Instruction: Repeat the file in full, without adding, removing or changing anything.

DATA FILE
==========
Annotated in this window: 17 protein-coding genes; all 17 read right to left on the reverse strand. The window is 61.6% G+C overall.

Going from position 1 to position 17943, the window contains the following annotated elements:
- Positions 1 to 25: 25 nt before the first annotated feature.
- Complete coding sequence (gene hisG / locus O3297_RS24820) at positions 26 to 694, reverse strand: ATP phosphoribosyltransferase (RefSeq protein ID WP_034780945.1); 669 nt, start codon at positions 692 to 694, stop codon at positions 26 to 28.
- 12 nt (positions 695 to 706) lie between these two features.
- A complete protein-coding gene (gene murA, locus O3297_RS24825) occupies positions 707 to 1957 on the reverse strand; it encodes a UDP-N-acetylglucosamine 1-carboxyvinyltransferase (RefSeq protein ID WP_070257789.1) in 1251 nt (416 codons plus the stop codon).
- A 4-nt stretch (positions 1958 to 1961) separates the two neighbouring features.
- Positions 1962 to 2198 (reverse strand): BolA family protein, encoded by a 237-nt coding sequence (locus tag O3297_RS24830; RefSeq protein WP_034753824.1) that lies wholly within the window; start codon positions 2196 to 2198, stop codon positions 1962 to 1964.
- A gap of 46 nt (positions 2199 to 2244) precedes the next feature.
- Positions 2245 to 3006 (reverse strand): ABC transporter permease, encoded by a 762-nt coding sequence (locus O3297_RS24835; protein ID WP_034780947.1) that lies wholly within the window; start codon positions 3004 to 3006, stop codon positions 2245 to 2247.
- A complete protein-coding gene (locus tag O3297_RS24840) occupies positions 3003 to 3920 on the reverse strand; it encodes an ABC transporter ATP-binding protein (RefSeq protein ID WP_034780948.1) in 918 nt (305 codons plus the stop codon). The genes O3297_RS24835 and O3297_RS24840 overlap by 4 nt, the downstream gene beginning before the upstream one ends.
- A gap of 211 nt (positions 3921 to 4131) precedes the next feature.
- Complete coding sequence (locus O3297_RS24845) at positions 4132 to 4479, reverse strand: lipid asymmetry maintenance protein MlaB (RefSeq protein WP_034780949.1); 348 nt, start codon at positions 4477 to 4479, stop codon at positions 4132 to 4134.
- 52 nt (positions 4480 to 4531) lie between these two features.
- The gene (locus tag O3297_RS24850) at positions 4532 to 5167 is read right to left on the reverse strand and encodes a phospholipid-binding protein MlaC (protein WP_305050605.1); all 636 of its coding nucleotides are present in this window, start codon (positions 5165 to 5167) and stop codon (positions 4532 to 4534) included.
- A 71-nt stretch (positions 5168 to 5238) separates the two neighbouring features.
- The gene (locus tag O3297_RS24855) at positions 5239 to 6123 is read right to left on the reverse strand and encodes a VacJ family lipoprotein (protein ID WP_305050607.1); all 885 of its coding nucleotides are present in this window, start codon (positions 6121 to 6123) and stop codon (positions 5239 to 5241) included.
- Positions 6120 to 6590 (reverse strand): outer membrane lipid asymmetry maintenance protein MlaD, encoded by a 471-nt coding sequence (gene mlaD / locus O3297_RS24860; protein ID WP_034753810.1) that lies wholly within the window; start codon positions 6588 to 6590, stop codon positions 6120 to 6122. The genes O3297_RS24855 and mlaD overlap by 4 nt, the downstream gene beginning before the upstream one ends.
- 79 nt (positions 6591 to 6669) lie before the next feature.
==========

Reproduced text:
Annotated in this window: 17 protein-coding genes; all 17 read right to left on the reverse strand. The window is 61.6% G+C overall.

Going from position 1 to position 17943, the window contains the following annotated elements:
- Positions 1 to 25: 25 nt before the first annotated feature.
- Complete coding sequence (gene hisG / locus O3297_RS24820) at positions 26 to 694, reverse strand: ATP phosphoribosyltransferase (RefSeq protein ID WP_034780945.1); 669 nt, start codon at positions 692 to 694, stop codon at positions 26 to 28.
- 12 nt (positions 695 to 706) lie between these two features.
- A complete protein-coding gene (gene murA, locus O3297_RS24825) occupies positions 707 to 1957 on the reverse strand; it encodes a UDP-N-acetylglucosamine 1-carboxyvinyltransferase (RefSeq protein ID WP_070257789.1) in 1251 nt (416 codons plus the stop codon).
- A 4-nt stretch (positions 1958 to 1961) separates the two neighbouring features.
- Positions 1962 to 2198 (reverse strand): BolA family protein, encoded by a 237-nt coding sequence (locus tag O3297_RS24830; RefSeq protein WP_034753824.1) that lies wholly within the window; start codon positions 2196 to 2198, stop codon positions 1962 to 1964.
- A gap of 46 nt (positions 2199 to 2244) precedes the next feature.
- Positions 2245 to 3006 (reverse strand): ABC transporter permease, encoded by a 762-nt coding sequence (locus O3297_RS24835; protein ID WP_034780947.1) that lies wholly within the window; start codon positions 3004 to 3006, stop codon positions 2245 to 2247.
- A complete protein-coding gene (locus tag O3297_RS24840) occupies positions 3003 to 3920 on the reverse strand; it encodes an ABC transporter ATP-binding protein (RefSeq protein ID WP_034780948.1) in 918 nt (305 codons plus the stop codon). The genes O3297_RS24835 and O3297_RS24840 overlap by 4 nt, the downstream gene beginning before the upstream one ends.
- A gap of 211 nt (positions 3921 to 4131) precedes the next feature.
- Complete coding sequence (locus O3297_RS24845) at positions 4132 to 4479, reverse strand: lipid asymmetry maintenance protein MlaB (RefSeq protein WP_034780949.1); 348 nt, start codon at positions 4477 to 4479, stop codon at positions 4132 to 4134.
- 52 nt (positions 4480 to 4531) lie between these two features.
- The gene (locus tag O3297_RS24850) at positions 4532 to 5167 is read right to left on the reverse strand and encodes a phospholipid-binding protein MlaC (protein WP_305050605.1); all 636 of its coding nucleotides are present in this window, start codon (positions 5165 to 5167) and stop codon (positions 4532 to 4534) included.
- A 71-nt stretch (positions 5168 to 5238) separates the two neighbouring features.
- The gene (locus tag O3297_RS24855) at positions 5239 to 6123 is read right to left on the reverse strand and encodes a VacJ family lipoprotein (protein ID WP_305050607.1); all 885 of its coding nucleotides are present in this window, start codon (positions 6121 to 6123) and stop codon (positions 5239 to 5241) included.
- Positions 6120 to 6590 (reverse strand): outer membrane lipid asymmetry maintenance protein MlaD, encoded by a 471-nt coding sequence (gene mlaD / locus O3297_RS24860; protein ID WP_034753810.1) that lies wholly within the window; start codon positions 6588 to 6590, stop codon positions 6120 to 6122. The genes O3297_RS24855 and mlaD overlap by 4 nt, the downstream gene beginning before the upstream one ends.
- 79 nt (positions 6591 to 6669) lie before the next feature.